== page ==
Nationalism and racism in Europe is real, growing and dangerous. In some sense, history could repeat itself. But we’re being far too literal about it – and blind to what’s in front of us – if we’re mainly worried about the fate of European Jews.
The subtext of many alarmist articles about Europe and Jews in US and Israeli press (not least Jeffrey Goldberg’s recent, incredibly long and very sprawling piece for The Atlantic) seems to be that we’re on the brink of some anti-Semitic force rising again to attempt genocide on European Jews.
A few things are at work here. One is that when Ashkenazi Jews in the US and Israel look at Europe they imagine themselves to be looking at their past. I understand the psychology, but Europe in 2015 is less their past, than the future of those who live there now.
Also: Having grown up in Sweden in the 1980s and ’90s, it seems to me that the main lesson drawn in Europe from the rise of Nazism and the subsequent Holocaust of Jews and other undesirables was that one must not let that specific set of events happen again. A focus, a traumatized repetition of historic facts, in the service of “never again,” became a sort of talisman for European anti-racism. History became a roundabout way of talking about contemporary problems, a discourse that was often out of touch with the present reality.
It was as if racism didn’t look exactly the way it did in Germany 1932, or Mississippi in 1964, we couldn’t recognize it. We had anti-racist gatherings in school in response to ongoing racist incidents in Sweden at the time and it was “Auschwitz – never again,” and “We shall overcome.” Racism was always at geographical and chronological remove. Never mind the lived experience of students with roots in Africa, the Middle East, Latin America and elsewhere. Sweden, at that time, didn’t have words for the challenges it presented its others with.Immigration agent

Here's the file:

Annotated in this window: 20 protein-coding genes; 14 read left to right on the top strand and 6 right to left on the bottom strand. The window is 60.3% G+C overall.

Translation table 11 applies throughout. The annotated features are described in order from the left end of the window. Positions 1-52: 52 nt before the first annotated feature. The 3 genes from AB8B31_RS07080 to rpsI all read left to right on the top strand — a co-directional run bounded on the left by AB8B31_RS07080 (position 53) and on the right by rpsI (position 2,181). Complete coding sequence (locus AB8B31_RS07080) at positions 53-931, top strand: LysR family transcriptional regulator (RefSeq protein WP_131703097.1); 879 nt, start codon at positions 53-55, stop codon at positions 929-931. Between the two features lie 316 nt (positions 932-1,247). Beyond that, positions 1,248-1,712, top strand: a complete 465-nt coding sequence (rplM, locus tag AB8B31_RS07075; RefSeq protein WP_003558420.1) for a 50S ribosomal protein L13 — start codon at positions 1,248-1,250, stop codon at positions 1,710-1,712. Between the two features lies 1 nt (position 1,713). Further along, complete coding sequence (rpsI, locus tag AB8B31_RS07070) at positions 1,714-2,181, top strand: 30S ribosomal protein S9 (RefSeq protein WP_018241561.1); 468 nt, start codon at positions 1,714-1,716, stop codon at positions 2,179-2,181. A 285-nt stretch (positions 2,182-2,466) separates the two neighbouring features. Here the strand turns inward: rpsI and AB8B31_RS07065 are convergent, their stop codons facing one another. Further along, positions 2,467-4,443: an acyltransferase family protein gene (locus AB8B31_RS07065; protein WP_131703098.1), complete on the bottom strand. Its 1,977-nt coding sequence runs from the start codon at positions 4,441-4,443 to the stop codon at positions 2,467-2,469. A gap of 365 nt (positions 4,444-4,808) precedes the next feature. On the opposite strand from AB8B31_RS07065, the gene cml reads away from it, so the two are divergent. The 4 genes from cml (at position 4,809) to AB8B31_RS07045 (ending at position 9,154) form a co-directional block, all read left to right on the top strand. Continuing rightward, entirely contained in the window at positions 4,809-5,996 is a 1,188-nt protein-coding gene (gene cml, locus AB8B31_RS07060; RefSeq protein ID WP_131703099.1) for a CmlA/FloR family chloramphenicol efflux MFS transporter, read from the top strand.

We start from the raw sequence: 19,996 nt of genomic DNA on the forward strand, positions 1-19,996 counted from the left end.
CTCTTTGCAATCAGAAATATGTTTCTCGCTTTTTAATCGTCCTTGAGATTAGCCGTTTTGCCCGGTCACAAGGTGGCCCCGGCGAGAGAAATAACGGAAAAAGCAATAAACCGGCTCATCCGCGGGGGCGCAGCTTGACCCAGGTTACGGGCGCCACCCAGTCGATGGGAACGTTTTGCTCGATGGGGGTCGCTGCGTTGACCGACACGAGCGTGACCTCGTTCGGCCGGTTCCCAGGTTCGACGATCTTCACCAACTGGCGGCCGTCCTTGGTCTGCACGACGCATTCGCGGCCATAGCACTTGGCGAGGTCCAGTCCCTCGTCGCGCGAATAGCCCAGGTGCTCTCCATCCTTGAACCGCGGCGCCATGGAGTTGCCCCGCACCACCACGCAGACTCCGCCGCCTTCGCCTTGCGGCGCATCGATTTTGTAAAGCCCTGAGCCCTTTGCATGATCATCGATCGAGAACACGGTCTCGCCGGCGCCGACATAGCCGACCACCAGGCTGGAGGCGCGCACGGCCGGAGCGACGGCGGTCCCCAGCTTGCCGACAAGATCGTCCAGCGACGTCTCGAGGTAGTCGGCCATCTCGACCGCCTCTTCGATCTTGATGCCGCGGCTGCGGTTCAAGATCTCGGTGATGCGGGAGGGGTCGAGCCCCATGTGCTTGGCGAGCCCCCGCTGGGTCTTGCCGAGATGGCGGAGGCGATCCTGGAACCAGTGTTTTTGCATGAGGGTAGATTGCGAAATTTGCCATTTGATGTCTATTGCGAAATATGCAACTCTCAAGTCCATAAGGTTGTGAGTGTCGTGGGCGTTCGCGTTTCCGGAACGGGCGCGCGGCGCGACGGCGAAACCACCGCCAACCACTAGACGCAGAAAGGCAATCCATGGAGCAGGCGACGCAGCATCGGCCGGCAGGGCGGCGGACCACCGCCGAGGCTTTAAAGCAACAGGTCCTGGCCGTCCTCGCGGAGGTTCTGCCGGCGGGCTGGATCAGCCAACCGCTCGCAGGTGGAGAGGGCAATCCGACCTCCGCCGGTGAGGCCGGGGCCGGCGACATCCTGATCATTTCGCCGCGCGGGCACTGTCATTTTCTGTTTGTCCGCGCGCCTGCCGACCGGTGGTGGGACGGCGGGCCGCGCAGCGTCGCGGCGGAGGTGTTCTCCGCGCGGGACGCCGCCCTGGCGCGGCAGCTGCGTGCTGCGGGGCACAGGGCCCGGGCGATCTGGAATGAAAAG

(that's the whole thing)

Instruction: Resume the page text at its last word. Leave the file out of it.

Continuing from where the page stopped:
There is a deep need in Europe to see the Holocaust an aberration, born out of the mind of a lone psychopath and the nation, temporarily psychotic, that fell under his spell, rather than a logical, horrific, consequence of thousands of years of national tribalism and religious zealotry
Of course there is much more continuity than one would like both before and after. Germany is no more inherently racist or nationalist than Sweden, France, or England. 1945 was not zero hour – it was just another year. Jews are unique only in that they fell victim in larger numbers and with a more industrialized effectiveness than any other group and that this genocide happened within Europe. The delusion of exceptionality may have been necessary in order for victims as well as perpetrators to get on with life in any meaningful manner in the postwar years. I can’t fault my grandparents’ generation for that. While the delusion itself hasn’t worn off, the postwar taboo against openly airing racist ideas, including anti-Semitism, seems to be gone.
Parties like Le Pen’s Front National or the Swedish “Sweden Democrats” are not primarily and overtly focused on anti-Semitism anymore. In part because they know that would set of a shit storm, in part because most pragmatic modern-day European nationalists, don’t see Jews as much of a problem. A Swedish newspaper recently asked Richard Jomshof from the Sweden Democrats about his party’s stance on Jews. He answered, “I don’t consider Jews in Sweden a problem, because there are so few of them.” That of course is the wrong answer, but it’s likely a very honest one. Which is not to say that these old parties in new guises are friends of the Jews.
It would not just be morally reprehensible, but a severe mistake to let their rhetoric slide because it is more Islamophobic than anti-Semitic. Or to cuddle up to Front National in response to Islamist anti-Semitism. To paraphrase Martin Niemöller: By the time they’ve come for the Muslims, there might not be anyone left to say anything when they come for you.